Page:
Oct. 6 pm safari, the Lion King
The greatest thing about Disney’s Lion King movie and that is so heart uplifting is that it is a  story about family togetherness and love. Tonight we managed to live, rest, breathe and move with the pride of 16 lions (a family of 2 male lions that control the pride, females and cubs) for close to an hour. On my first safari night when they walked right next to the jeep and my mind raced with pure horror, tonight (as with the elephant bonding) logical and innate fear gave way to adoration and fascination. These royal creatures watched and sensed us as we did the same daring not to exit the jeep (one jeep did whose inhabitants miraculously did make it back to the lodge that night and only from the lions’ mercy knowing this personally as I watched the lions watch them). Looking into the eyes of the great maned  Big Boy (the dominant male lion) and feeling that he was tenderly watching me (a descriptor of which I suspect in his mind more akin to Ghosts of the Darkness desire to ravish had I stepped out of the jeep) filled me with a deep, satisfying reflective peace (the kind you imagine the Tibetan monks conjure up as they meditate  and chant in total zen like satisfaction) . Watching the females nudge him with affection and playfully wrestle with their cubs made you feel like they thought like humans.  With all that kind of love and affection why would you want to live alone ? It is interesting that the lion is the only cat that lives in a social family as opposed to a solitary existence ( the leopard we saw appeared happy to be alone).  Too good to be true and what a photo safari traveller could only hope for, as the lions slowly strolled along (sometimes they would sit and rest for 15 minutes or so) the cubs in a playful mood jumped into a tree. The pictures we took would rival any of National Geographic’s.  Everything was perfect until Jonathon (the retired British chemist who heretofore had been most placid and quiet) asked Shaun if he could drive directly under the tree ! (Wasn’t 5 feet away close enough?) Seriously not knowing if this was British humor  (he repeated the request again to my confusion) I immediately interjected that I for one thought we were close enough. Thankfully Shaun, our South African version of Crocodile Dundee took no heed of Jonathon’s request ( yes he got a good tip at th end of the week as did African Eric the tracker). In all of our time spent with the lions the only aggressive move was when a cub half heartedly growled and jumped toward the jeep a bit (more show than go). Jerry was videotaping closest to the lion and lost control of the video camera briefly… It was a great night and despite all the animals I saw on all my safaris this week, time with the lions was what I enjoyed the most. We also saw a rhino (2 huge ones, hard to believe they just subsist on grass).  This marked the crowning moment of seeing all 5 of the Big Five. Hard to believe I managed to do it on my first safari vacation. Danish Eric and his dad had left this morning and he so wanted to see a rhino. I was sad he missed it by just one safari outing.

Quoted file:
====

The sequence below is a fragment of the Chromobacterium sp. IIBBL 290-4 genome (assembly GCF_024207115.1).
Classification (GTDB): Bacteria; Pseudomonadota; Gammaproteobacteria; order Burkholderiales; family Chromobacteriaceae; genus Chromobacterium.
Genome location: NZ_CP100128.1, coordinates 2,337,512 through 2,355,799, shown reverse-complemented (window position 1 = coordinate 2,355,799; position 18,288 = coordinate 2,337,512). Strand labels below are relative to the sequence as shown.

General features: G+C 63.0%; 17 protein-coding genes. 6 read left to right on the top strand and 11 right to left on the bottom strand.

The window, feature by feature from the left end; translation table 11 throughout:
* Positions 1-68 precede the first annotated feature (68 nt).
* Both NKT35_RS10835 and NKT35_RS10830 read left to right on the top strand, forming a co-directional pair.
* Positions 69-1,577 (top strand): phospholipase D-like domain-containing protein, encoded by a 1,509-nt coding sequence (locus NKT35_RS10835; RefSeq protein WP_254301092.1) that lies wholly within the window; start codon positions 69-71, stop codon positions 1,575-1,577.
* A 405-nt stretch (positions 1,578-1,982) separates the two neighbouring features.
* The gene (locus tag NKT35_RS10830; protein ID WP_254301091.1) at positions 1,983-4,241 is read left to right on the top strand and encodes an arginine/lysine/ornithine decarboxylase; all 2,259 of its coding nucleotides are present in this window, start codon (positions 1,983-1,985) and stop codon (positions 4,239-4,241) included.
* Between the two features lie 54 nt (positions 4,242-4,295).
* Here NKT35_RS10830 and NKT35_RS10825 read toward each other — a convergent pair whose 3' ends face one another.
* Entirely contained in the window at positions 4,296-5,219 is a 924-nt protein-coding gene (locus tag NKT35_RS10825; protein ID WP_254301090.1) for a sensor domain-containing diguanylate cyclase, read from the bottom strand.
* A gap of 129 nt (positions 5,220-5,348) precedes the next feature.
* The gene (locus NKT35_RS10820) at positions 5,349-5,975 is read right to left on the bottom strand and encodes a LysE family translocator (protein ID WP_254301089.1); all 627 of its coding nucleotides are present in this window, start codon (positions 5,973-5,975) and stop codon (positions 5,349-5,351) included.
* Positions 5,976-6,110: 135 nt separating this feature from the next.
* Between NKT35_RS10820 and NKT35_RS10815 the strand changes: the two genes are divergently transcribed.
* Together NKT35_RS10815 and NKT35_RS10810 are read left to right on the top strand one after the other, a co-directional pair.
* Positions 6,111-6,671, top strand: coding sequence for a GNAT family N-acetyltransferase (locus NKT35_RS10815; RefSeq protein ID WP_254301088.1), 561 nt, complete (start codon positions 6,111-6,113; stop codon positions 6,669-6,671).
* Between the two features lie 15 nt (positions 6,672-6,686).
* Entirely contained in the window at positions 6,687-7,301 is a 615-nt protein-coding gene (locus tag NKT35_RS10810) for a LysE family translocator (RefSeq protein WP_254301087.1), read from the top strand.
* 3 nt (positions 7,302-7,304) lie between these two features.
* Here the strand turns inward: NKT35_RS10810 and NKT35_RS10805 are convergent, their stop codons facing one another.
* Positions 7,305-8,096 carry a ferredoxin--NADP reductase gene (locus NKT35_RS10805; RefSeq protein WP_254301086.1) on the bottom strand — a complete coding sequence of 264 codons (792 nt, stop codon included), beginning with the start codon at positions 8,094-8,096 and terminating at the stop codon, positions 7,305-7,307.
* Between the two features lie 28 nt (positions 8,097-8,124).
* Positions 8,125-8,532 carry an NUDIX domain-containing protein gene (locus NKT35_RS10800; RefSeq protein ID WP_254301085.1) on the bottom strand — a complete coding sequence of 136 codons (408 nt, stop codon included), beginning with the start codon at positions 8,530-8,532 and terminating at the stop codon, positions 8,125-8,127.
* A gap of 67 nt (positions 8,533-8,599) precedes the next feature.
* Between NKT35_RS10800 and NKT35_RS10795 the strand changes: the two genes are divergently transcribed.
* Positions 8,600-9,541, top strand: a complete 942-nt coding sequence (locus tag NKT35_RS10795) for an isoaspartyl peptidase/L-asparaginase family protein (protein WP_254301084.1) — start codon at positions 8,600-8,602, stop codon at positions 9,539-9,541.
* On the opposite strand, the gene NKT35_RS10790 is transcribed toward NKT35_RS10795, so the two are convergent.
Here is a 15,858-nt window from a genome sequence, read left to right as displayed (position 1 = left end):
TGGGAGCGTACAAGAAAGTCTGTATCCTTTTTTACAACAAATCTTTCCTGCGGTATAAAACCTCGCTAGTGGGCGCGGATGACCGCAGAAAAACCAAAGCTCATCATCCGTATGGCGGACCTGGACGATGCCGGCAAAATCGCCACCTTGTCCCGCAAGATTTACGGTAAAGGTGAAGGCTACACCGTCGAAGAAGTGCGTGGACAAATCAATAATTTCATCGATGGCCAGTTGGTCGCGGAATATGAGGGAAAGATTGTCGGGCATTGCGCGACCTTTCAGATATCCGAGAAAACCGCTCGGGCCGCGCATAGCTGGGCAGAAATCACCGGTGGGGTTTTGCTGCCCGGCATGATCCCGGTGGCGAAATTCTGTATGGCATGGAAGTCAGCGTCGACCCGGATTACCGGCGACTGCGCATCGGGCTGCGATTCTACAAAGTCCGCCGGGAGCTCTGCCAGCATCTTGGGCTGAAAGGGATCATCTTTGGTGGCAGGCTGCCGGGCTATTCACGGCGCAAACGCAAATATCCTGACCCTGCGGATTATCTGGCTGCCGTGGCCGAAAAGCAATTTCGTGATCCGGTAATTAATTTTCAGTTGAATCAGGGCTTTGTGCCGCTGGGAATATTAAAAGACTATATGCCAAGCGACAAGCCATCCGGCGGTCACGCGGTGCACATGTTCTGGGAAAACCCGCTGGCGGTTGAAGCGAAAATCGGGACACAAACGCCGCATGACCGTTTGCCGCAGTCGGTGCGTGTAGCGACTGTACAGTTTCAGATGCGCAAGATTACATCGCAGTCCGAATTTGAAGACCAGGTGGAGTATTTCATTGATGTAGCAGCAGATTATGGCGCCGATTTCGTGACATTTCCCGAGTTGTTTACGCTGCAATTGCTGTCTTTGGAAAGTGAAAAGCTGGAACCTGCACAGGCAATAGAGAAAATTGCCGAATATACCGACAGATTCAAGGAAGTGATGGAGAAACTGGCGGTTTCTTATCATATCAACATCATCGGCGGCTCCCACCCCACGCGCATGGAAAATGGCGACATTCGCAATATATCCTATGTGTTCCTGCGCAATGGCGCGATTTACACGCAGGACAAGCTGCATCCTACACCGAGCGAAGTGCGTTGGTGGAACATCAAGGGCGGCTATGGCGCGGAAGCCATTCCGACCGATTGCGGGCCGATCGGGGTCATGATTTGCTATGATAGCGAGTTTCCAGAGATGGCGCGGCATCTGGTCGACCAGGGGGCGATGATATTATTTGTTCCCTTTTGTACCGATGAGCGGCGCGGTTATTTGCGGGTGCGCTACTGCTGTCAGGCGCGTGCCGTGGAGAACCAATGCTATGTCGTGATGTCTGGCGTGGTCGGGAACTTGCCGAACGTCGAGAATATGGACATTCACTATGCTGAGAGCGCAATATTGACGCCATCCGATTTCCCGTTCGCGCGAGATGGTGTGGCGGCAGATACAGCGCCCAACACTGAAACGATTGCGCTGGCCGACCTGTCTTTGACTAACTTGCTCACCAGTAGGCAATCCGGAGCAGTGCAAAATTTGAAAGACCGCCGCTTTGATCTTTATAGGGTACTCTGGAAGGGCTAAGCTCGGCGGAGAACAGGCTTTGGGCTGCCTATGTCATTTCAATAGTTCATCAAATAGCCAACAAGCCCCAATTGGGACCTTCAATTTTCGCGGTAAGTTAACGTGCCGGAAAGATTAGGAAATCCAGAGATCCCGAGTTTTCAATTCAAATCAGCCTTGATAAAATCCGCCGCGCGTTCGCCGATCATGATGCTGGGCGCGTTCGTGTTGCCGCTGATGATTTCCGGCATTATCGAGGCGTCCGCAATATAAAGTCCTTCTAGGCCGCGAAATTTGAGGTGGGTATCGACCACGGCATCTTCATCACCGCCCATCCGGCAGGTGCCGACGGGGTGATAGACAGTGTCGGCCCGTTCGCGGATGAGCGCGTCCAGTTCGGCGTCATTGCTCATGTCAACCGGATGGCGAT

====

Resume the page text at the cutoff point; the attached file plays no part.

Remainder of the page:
Oct. 7 am safari, It Ain’t Easy Having a Harem says the Impala…
It rained somewhat this morning. Shaun explained that animals are like humans when it rains they would rather hide in a safe place and relax, much like how we enjoy laying in bed watching movies.  We did see about 50 impalas (that normally run away at the first sign of anything) stay in one area (all females and young impalas) while the dominant male impala gallops the perimeter and keeps them all in check (due to the rain they were safer in this  spot). Jerry does a hilarious impression of the male impala (bug eyed and jerking it’s head about nonstop every second). It’s really fascinating when you think of it, the male is the protector, he finds where they will graze (impalas have adapted to eating both twigs and grass in order to survive unlike most animals); he must make sure he keeps them all together so he knows where they are and to protect them. Many men would say taking care of  one  woman is a handful, much less 50.  Got some more up close and personal time with rhinos (not as spiritually bonding as with the lions as elephants, they just don’t seem to be very smart) . Learned that when two particular rhinos were introduced to the land they would always run if they heard the jeep. Over time and adaptation they stopped running. Interesting to note that even rhinos in the wild can adapt. Of particular curiosity is their horrible eyesight. With the jeep turned off one nearly walked right into us barring some 15 feet. It is sad that poachers are attacking the rhino for the lucrative sale of it’s horn. Supposedly ground up powder of  its horn is an aphrodisiac. Jonathon the British chemist remarked under his breath, ‘Why don’t they just grind up fingernail clippings ?’ Wretchedly sad considering that this endemic is based on what is sure to be totally nonscientific nonscientific wives’ tales whether out of the camps of the African witchdoctors or Chinese charlatan medicine men. More revolting is the fact that the most reviled rhino poacher in Africa is a veterinarian who has them shot down from a helicoper ! Shaun informs us that his right hand man has been detained.